I heartily recommend Daniel DeVise’s profile of Trinity Washington University president Pat McGuire in this weekend’s Washington Post magazine. McGuire and her colleagues embody much of what is good and right about higher education. By transforming a failing women’s college into thriving university dedicated to serving minority and first-generation students, she is working in the best traditions of Catholic education. DeVise’s article is comprehensive so just a few things to add: Trinity’s success in serving minority students stands in marked contrast to other DC-area institutions. Trinity is drawing from the same pool of students coming out of DC’s notorious public school system. It is a low-resource institution–McGuire, after 20 years in the presidency, makes $202,000 a year. Many colleges cite lack of money and poor student preparation as an excuse for appalling failure rates. Trinity shows that a well-run, student-focused institution can make a huge difference in the lives of students. This doesn’t mean we should slack off on efforts to improve high school and provide resource equity to colleges that serve first-generation undergraduates. But many colleges can do much better than they are.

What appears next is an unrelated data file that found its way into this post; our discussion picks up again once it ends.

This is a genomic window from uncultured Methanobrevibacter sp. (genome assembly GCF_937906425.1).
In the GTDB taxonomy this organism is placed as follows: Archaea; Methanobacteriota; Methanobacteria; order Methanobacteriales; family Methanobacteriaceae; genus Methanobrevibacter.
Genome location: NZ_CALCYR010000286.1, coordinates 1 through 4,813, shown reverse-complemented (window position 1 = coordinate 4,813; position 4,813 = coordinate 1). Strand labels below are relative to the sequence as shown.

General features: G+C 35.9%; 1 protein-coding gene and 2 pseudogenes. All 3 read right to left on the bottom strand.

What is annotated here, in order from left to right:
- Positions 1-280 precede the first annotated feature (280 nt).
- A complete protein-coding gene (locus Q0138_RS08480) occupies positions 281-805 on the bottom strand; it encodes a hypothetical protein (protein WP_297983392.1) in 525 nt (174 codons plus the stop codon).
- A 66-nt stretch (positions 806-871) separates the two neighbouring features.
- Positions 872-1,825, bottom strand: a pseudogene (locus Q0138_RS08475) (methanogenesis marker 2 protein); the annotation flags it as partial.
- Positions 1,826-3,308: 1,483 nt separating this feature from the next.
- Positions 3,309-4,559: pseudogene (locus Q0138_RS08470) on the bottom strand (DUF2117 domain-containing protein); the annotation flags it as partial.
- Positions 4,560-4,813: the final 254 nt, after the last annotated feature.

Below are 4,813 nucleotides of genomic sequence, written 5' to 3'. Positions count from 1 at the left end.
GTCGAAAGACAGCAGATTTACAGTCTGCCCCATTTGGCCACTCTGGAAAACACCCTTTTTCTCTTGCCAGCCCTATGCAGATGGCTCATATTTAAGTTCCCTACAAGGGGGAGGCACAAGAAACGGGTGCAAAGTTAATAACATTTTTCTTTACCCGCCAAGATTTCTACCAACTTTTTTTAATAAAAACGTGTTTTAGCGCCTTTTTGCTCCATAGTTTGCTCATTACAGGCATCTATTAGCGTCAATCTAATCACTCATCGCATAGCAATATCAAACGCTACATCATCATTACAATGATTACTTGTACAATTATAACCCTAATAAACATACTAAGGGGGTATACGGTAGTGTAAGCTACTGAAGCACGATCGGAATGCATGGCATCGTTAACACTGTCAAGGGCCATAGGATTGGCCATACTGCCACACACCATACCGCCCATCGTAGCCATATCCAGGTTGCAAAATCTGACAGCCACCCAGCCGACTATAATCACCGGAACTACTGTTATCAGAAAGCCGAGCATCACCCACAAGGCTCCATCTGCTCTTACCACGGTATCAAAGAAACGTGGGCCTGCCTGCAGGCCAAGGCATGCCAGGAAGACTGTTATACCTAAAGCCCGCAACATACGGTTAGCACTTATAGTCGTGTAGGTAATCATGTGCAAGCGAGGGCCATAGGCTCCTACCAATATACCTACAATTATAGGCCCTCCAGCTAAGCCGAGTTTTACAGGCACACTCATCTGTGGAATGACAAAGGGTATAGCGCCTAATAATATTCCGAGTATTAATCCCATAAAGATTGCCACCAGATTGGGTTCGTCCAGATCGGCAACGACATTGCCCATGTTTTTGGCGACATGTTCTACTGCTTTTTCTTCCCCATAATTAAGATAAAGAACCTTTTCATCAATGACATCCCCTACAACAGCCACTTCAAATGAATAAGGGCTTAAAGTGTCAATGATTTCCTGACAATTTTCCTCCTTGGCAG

It’s also worth noting that Trinity is consistently ranked as a “4th Tier” Master’s-granting university in the north region by U.S. News & World Report. This is the worst possible ranking and classification a college can receive. Trinity receives this ranking not despite the fact that it serves under-prepared students on a modest budget, but because it serves under-prepared students on a modest budget. If Trinity began jacking up tuition and telling African-American women from the impoverished Anacostia region of Washington, DC to find somewhere else to enroll in college, it would rise in the rankings. In this way, the incentives built into the U.S. News system run 180 degrees from the values animating colleges that do more than pay lip service to their public obligations.
Meanwhile, given the fact that Trinity has deliberately enrolled an overwhelmingly non-white student population, I suppose it’s just a matter of time before the “UCLA Civil Rights Project” denounces Trinity as an “apartheid school” and McGuire as a latter-day promoter of Plessey vs. Ferguson’s separatist ideals.